• Color
    The color of Tilapia can vary widely, from silvery-gray to greenish or bluish hues, with some species having dark vertical stripes or spots. The color may change depending on factors such as age, sex, or environmental conditions.

  • Fins
    Tilapia have a continuous dorsal fin, which means it runs the length of their back without a break. They also have rounded or slightly pointed pectoral and pelvic fins and a rounded or slightly forked caudal (tail) fin.

  • Mouth
    Tilapia have a terminal or slightly subterminal mouth, meaning their mouth is positioned at or just below the tip of their snout. They have small teeth used for scraping and crushing food.


Izumidai, referred to as Tilapia in Japanese cuisine, are native to Africa and the Middle East. They are generally found in freshwater habitats such as lakes, rivers, ponds, and reservoirs. Tilapia are highly adaptable and can thrive in various environments, including habitats with varying water temperatures, salinity levels, and oxygen concentrations.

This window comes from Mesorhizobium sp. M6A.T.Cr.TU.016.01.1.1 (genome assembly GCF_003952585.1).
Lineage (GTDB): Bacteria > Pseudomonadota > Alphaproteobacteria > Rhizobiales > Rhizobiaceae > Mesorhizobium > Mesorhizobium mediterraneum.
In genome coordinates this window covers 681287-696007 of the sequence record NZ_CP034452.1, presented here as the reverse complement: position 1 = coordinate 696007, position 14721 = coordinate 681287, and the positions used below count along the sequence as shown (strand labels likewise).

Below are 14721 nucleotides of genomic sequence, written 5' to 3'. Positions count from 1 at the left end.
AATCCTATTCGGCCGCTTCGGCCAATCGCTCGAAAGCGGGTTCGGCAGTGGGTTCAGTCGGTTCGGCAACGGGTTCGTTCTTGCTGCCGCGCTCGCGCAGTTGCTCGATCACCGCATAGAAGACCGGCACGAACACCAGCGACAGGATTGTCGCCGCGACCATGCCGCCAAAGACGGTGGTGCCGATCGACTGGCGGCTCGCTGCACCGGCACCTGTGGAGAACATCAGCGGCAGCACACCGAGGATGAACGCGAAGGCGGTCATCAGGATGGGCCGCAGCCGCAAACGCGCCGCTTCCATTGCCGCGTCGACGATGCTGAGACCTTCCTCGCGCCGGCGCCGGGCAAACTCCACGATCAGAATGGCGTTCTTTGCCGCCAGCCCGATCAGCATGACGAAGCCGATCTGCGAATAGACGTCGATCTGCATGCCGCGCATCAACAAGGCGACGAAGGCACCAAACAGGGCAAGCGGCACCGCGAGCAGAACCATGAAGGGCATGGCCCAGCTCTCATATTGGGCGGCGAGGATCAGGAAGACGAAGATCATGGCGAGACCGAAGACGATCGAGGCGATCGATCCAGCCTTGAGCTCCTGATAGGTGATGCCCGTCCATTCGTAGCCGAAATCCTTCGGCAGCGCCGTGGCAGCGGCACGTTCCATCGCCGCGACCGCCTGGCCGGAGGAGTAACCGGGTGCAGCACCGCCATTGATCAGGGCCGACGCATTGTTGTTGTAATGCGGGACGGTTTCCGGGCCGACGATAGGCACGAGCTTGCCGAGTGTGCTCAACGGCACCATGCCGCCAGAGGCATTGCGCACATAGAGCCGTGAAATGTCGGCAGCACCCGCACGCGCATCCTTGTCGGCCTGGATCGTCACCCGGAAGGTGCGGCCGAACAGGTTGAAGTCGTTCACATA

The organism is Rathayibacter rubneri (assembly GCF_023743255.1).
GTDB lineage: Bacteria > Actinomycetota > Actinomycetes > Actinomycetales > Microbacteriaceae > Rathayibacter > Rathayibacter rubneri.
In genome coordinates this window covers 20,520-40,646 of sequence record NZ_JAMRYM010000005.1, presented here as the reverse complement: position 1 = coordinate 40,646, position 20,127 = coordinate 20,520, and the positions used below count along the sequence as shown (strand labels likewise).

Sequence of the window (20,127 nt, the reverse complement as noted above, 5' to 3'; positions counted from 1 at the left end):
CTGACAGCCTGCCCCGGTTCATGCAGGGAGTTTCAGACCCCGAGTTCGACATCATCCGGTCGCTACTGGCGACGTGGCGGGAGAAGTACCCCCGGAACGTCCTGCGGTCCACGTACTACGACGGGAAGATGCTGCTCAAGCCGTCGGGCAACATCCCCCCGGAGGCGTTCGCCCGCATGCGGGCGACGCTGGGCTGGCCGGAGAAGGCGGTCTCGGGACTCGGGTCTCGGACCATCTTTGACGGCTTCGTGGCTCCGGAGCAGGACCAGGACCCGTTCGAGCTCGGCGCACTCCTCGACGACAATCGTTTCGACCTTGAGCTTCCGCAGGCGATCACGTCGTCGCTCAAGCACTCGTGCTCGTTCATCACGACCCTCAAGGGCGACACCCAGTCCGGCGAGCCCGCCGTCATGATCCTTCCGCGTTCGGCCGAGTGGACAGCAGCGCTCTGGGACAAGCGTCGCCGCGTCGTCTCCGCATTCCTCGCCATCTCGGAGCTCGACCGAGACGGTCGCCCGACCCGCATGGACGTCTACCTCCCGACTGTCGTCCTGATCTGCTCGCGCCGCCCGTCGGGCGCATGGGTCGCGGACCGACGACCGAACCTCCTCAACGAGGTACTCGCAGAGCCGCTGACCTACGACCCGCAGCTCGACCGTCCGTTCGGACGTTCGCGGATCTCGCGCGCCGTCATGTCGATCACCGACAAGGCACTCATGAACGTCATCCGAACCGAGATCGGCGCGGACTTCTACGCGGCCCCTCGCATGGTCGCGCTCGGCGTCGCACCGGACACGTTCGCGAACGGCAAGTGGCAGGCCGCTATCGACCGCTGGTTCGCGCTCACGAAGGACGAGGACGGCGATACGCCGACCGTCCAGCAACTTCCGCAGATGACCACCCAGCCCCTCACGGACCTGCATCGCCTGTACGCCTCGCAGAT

Tilapia prefer warm waters, with an optimal temperature range between 25-30°C (77-86°F). They can survive in temperatures as low as 12°C (54°F) and as high as 40°C (104°F), although growth rates and reproductive success may be affected at extreme temperatures.

They can tolerate brackish waters, but they are not a marine species and generally inhabit freshwater environments. Tilapia are omnivorous, feeding on a variety of food sources, including algae, aquatic plants, insects, and small fish.

In addition to their natural habitats, Tilapia are widely cultivated in fish farms around the world, including those in Asia, South America, and the United States. The fish are kept in ponds, cages, or tanks, where water conditions and food supplies can be carefully controlled to optimize growth and overall fish health.